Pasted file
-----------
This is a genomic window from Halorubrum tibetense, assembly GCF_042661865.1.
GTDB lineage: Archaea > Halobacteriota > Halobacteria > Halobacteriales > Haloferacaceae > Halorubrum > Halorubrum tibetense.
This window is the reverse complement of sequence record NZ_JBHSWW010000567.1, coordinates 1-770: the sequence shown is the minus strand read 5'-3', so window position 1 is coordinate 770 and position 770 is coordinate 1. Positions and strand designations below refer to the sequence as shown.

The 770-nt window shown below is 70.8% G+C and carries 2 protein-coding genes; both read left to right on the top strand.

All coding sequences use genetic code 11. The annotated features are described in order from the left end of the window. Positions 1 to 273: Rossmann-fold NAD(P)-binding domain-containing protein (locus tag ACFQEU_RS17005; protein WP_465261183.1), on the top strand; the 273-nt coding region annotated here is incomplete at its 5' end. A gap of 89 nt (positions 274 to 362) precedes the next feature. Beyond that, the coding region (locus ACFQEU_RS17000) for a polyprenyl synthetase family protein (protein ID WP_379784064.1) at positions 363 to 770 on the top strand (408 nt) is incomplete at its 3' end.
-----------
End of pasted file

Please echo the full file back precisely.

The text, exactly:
This is a genomic window from Halorubrum tibetense, assembly GCF_042661865.1.
GTDB lineage: Archaea > Halobacteriota > Halobacteria > Halobacteriales > Haloferacaceae > Halorubrum > Halorubrum tibetense.
This window is the reverse complement of sequence record NZ_JBHSWW010000567.1, coordinates 1-770: the sequence shown is the minus strand read 5'-3', so window position 1 is coordinate 770 and position 770 is coordinate 1. Positions and strand designations below refer to the sequence as shown.

The 770-nt window shown below is 70.8% G+C and carries 2 protein-coding genes; both read left to right on the top strand.

All coding sequences use genetic code 11. The annotated features are described in order from the left end of the window. Positions 1 to 273: Rossmann-fold NAD(P)-binding domain-containing protein (locus tag ACFQEU_RS17005; protein WP_465261183.1), on the top strand; the 273-nt coding region annotated here is incomplete at its 5' end. A gap of 89 nt (positions 274 to 362) precedes the next feature. Beyond that, the coding region (locus ACFQEU_RS17000) for a polyprenyl synthetase family protein (protein ID WP_379784064.1) at positions 363 to 770 on the top strand (408 nt) is incomplete at its 3' end.